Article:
Browser malware warnings should be more clear and concise and should avoid language that scares users away, according to a recent study.
Scientists at the University of Cambridge looked into the psychology behind malware warnings and came up with ways to make them more effective, recording their findings in a paper titled Reading This May Harm Your Computer: The Psychology of Malware Warnings.
Ross Anderson, one of the scientists behind the research, wrote in a recent blogpost: "We're constantly bombarded with warnings designed to cover someone else's back, but what sort of text should we put in a warning if we actually want the user to pay attention to it?"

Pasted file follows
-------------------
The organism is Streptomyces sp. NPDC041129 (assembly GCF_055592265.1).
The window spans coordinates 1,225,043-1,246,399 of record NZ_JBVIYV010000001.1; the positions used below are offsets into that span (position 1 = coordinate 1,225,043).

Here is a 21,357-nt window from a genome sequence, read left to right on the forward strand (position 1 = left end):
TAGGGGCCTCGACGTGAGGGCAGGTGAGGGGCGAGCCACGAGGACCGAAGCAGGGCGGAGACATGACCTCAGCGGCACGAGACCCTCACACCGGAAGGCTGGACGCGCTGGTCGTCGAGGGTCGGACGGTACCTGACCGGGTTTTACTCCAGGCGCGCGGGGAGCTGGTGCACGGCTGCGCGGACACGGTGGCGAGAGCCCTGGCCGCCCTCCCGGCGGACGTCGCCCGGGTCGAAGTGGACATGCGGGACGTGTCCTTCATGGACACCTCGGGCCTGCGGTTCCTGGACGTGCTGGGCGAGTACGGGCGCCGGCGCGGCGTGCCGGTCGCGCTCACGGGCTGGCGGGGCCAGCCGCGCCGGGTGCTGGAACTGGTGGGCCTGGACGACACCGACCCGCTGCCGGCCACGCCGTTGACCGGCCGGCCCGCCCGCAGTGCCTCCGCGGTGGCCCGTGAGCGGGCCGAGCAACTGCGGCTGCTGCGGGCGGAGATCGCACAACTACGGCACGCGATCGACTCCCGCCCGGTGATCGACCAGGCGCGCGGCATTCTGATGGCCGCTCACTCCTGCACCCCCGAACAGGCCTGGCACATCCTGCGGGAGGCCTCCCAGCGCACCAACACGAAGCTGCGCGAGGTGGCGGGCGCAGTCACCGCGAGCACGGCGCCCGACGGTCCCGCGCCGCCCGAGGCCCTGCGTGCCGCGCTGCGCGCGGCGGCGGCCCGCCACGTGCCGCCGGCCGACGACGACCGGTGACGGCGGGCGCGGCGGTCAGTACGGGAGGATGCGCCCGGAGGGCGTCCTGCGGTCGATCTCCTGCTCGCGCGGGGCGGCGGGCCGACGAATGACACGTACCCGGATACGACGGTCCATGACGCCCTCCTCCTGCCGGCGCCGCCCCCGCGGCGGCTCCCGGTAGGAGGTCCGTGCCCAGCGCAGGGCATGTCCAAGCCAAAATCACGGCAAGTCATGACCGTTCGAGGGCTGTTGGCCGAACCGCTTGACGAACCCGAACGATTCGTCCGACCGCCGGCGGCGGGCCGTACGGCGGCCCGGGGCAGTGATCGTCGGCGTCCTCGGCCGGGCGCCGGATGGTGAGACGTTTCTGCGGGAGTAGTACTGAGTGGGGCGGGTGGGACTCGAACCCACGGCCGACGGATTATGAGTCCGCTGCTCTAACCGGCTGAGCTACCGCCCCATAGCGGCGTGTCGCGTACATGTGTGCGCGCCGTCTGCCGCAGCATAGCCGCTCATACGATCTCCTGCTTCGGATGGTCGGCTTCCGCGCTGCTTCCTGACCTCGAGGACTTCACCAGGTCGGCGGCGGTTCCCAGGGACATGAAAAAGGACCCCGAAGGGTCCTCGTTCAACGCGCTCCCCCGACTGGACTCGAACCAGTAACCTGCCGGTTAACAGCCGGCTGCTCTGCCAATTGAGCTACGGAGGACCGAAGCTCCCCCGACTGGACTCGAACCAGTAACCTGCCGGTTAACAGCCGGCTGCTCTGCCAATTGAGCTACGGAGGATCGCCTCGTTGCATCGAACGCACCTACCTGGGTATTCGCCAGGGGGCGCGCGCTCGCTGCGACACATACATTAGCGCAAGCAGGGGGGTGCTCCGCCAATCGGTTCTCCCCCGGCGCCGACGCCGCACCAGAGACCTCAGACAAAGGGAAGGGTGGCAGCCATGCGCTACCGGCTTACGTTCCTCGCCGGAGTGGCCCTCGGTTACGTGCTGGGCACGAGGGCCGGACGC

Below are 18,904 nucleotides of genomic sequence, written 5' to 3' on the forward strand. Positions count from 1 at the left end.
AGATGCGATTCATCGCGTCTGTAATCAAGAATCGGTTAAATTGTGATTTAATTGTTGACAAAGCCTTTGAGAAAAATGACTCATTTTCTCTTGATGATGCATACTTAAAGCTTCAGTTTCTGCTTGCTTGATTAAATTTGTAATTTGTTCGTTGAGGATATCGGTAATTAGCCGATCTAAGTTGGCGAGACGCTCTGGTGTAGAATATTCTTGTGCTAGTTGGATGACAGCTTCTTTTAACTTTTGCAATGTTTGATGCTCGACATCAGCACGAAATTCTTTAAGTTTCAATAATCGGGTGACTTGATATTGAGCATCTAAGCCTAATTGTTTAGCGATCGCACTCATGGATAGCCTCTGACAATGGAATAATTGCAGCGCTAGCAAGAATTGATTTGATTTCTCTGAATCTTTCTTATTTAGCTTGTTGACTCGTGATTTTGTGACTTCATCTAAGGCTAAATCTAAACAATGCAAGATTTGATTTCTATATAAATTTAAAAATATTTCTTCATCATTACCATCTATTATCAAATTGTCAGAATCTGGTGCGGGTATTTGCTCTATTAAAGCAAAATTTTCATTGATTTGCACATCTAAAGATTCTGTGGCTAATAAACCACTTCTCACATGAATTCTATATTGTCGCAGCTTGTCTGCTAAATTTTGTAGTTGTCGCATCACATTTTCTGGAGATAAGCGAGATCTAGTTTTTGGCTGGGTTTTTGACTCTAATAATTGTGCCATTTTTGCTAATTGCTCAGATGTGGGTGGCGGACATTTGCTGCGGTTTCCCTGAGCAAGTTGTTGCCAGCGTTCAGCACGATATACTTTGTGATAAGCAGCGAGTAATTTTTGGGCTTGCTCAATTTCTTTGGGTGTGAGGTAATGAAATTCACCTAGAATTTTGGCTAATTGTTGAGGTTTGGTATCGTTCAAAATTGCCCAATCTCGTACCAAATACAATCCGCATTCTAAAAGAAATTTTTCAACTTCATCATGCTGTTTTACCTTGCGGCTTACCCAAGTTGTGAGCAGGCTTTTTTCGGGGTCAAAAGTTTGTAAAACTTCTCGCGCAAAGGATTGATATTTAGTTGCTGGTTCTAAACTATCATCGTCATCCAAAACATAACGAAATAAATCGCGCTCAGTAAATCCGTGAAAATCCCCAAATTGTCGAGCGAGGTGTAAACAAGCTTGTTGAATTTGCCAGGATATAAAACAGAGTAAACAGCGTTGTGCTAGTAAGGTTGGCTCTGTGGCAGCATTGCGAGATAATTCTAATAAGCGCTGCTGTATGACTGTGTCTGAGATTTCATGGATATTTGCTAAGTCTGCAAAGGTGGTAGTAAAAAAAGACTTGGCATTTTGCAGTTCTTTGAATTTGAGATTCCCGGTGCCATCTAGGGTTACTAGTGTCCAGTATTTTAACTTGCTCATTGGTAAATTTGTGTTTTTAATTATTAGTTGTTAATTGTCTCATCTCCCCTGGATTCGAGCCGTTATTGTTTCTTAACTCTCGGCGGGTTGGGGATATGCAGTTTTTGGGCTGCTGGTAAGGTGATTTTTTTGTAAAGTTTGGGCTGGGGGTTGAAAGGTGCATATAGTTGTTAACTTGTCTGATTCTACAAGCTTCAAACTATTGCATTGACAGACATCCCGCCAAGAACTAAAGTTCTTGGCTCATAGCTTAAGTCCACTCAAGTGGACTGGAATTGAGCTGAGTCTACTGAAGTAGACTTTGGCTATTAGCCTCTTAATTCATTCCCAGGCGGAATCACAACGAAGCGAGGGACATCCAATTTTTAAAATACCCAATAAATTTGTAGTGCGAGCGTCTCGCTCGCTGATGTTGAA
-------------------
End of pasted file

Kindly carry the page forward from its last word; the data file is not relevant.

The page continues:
The solution that Anderson and research associate David Modric came up with was to avoid vague language and refer to positions of authority warning against opening certain pages.
For example, a warning that states a page has been "reported and confirmed by our security team to contain malware", would be more effective than a more general warning.
"To our surprise, social cues didn't seem to work. What works best is to make the warning concrete," Anderson said.
"People ignore general warnings such as that a web page 'might harm your computer' but do pay attention to a specific one such as that the page would 'try to infect your computer with malware designed to steal your bank account and credit card details in order to defraud you'."
Their findings also revealed that those most likely to turn off browser warnings were typically those who ignored warnings any; mostly men who distrusted authority.